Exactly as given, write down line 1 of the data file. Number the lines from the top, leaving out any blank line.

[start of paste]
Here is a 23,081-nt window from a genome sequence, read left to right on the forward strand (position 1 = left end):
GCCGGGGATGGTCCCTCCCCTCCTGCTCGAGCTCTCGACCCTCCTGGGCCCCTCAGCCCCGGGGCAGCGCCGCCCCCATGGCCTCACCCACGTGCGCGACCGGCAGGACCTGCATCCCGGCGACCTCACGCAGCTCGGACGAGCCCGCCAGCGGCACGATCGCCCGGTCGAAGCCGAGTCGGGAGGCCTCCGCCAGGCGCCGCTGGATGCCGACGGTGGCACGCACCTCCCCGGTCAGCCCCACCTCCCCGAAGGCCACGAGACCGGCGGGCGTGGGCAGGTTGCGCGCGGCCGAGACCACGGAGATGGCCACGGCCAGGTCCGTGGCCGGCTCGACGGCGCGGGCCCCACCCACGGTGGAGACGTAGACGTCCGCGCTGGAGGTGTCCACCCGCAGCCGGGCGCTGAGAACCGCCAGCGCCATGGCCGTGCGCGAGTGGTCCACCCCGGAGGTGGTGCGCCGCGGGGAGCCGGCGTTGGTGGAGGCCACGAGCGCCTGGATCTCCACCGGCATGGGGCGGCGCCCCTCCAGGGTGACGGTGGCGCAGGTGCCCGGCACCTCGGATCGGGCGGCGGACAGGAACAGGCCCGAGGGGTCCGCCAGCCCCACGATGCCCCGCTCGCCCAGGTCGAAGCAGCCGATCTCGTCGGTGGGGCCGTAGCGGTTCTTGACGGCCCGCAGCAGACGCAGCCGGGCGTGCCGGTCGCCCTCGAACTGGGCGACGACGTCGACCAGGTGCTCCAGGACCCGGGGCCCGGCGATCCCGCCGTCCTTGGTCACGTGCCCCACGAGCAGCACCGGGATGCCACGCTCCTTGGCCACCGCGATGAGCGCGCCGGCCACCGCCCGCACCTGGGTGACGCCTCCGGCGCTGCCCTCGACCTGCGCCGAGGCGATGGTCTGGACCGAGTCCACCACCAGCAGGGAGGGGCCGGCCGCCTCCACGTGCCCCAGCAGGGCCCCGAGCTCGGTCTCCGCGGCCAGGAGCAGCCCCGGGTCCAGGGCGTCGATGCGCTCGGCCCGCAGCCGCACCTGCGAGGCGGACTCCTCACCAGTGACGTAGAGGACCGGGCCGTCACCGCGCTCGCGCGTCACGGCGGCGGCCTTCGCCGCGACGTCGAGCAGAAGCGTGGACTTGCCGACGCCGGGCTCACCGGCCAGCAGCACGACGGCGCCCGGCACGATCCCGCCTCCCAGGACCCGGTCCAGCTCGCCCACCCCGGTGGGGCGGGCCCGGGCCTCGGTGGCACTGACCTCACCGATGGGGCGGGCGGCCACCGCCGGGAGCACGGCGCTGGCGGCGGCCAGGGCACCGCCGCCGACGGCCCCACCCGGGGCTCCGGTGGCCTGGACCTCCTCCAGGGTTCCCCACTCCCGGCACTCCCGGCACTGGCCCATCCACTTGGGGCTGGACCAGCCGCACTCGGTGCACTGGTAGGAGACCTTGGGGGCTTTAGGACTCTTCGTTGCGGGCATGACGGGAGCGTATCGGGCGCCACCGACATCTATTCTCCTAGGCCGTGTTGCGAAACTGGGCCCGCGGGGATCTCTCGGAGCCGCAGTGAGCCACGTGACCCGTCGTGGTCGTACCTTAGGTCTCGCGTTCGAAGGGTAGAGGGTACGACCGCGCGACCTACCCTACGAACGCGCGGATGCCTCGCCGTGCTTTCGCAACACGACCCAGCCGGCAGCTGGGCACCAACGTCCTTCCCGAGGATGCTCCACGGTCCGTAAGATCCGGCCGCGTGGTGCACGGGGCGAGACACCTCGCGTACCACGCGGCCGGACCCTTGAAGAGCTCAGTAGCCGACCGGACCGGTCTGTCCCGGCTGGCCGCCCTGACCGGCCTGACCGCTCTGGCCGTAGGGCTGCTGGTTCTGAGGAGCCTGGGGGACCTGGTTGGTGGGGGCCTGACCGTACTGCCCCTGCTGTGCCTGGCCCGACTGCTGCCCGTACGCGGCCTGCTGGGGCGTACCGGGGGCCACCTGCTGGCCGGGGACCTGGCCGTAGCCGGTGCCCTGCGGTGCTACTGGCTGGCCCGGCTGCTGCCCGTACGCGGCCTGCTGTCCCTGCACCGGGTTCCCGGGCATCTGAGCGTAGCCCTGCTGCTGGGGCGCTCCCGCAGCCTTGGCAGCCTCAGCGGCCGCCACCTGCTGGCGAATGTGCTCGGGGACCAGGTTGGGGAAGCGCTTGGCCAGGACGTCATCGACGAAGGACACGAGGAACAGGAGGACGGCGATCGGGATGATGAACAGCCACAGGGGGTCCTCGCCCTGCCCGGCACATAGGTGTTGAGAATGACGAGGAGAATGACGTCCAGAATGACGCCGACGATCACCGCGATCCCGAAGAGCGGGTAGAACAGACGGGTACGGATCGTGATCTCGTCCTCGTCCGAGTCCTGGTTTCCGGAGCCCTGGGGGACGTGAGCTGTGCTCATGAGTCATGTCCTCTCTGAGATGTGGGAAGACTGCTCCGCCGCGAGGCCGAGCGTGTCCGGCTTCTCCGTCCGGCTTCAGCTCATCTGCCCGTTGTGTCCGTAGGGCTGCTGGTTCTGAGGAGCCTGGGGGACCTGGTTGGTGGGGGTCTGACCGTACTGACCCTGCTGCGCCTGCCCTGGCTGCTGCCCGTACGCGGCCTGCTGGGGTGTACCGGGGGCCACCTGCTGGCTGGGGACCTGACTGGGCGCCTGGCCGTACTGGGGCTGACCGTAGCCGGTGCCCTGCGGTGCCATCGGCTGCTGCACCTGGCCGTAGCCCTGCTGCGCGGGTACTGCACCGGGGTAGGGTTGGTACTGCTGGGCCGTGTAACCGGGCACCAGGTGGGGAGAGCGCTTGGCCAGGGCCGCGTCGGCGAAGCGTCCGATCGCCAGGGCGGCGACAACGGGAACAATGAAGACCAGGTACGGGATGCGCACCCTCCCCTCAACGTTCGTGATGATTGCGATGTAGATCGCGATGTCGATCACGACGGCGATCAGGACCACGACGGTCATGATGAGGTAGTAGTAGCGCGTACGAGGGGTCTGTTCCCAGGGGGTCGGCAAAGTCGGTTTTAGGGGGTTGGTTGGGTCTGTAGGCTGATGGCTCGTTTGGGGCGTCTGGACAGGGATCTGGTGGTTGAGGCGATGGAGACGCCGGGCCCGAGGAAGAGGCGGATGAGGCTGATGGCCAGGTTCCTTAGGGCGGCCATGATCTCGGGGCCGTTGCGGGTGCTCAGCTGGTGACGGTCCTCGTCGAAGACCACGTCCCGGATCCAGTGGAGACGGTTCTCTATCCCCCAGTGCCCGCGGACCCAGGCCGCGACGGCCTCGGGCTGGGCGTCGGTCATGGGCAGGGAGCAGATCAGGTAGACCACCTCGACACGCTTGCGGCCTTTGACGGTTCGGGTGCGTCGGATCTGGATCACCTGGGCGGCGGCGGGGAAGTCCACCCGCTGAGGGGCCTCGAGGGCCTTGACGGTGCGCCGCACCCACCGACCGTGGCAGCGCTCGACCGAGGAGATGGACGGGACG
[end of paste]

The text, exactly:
Here is a 23,081-nt window from a genome sequence, read left to right on the forward strand (position 1 = left end):